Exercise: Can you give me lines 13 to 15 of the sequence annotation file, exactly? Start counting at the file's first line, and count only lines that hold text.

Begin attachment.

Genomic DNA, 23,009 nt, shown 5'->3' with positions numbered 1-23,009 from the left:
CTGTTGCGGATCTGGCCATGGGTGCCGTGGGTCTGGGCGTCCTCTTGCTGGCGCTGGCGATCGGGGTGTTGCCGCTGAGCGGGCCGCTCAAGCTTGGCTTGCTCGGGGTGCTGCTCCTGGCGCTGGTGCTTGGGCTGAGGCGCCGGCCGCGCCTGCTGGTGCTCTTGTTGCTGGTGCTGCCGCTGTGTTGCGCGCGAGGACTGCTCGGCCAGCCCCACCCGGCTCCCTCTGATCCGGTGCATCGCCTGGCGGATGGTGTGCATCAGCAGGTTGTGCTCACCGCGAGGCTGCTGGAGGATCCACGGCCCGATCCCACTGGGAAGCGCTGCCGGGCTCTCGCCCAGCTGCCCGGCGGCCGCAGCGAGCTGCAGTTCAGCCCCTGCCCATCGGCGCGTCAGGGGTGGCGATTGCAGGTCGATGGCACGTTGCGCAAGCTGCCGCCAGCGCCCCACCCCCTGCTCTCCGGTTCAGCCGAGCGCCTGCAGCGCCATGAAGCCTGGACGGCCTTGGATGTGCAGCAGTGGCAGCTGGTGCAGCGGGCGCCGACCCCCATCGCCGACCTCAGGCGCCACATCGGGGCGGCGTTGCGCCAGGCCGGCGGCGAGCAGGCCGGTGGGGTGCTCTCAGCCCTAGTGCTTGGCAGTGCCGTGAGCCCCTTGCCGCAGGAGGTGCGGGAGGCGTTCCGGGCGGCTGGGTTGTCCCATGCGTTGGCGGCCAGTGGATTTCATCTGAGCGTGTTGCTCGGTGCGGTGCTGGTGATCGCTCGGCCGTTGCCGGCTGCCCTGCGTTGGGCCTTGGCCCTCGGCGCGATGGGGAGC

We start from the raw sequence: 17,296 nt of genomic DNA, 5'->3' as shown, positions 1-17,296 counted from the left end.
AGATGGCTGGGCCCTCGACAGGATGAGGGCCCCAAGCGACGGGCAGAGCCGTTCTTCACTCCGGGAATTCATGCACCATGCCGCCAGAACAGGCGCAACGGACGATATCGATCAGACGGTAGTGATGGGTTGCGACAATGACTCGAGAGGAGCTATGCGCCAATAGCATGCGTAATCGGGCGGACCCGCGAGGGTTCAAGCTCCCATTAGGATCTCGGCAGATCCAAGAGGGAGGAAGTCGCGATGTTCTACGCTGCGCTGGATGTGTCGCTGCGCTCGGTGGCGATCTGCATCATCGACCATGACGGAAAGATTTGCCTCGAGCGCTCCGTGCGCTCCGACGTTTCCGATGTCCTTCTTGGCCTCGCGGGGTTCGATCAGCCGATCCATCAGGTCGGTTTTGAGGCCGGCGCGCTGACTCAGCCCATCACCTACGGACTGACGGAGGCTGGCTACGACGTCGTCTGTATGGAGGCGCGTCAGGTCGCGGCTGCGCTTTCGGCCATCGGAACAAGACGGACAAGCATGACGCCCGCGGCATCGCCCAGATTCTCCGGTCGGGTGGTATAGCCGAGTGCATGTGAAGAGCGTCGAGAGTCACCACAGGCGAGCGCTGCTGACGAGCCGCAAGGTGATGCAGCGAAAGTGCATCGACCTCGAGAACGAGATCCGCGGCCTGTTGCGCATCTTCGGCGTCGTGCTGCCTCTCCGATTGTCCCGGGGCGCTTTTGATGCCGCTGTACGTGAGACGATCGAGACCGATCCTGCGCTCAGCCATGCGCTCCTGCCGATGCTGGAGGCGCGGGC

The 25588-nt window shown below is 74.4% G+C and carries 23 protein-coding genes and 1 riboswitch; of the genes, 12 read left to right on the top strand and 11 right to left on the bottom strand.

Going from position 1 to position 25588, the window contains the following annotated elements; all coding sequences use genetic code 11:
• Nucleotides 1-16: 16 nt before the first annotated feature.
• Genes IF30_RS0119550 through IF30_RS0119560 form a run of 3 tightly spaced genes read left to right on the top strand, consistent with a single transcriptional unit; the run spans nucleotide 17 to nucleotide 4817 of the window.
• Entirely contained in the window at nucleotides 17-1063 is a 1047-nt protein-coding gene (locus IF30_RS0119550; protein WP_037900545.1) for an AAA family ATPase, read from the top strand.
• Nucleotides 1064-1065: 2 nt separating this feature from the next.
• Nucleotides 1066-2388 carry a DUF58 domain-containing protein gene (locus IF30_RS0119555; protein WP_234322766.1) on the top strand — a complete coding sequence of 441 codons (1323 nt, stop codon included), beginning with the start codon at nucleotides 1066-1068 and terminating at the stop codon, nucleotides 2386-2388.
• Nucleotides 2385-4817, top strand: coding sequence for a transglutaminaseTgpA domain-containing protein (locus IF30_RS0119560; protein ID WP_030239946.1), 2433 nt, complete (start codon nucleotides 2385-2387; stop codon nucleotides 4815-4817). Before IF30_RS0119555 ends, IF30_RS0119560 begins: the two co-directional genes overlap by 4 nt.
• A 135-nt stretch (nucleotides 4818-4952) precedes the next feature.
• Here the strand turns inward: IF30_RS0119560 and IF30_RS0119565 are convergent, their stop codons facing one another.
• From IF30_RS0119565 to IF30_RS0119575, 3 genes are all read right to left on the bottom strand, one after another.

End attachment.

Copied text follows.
• A 135-nt stretch (nucleotides 4818-4952) precedes the next feature.
• Here the strand turns inward: IF30_RS0119560 and IF30_RS0119565 are convergent, their stop codons facing one another.
• From IF30_RS0119565 to IF30_RS0119575, 3 genes are all read right to left on the bottom strand, one after another.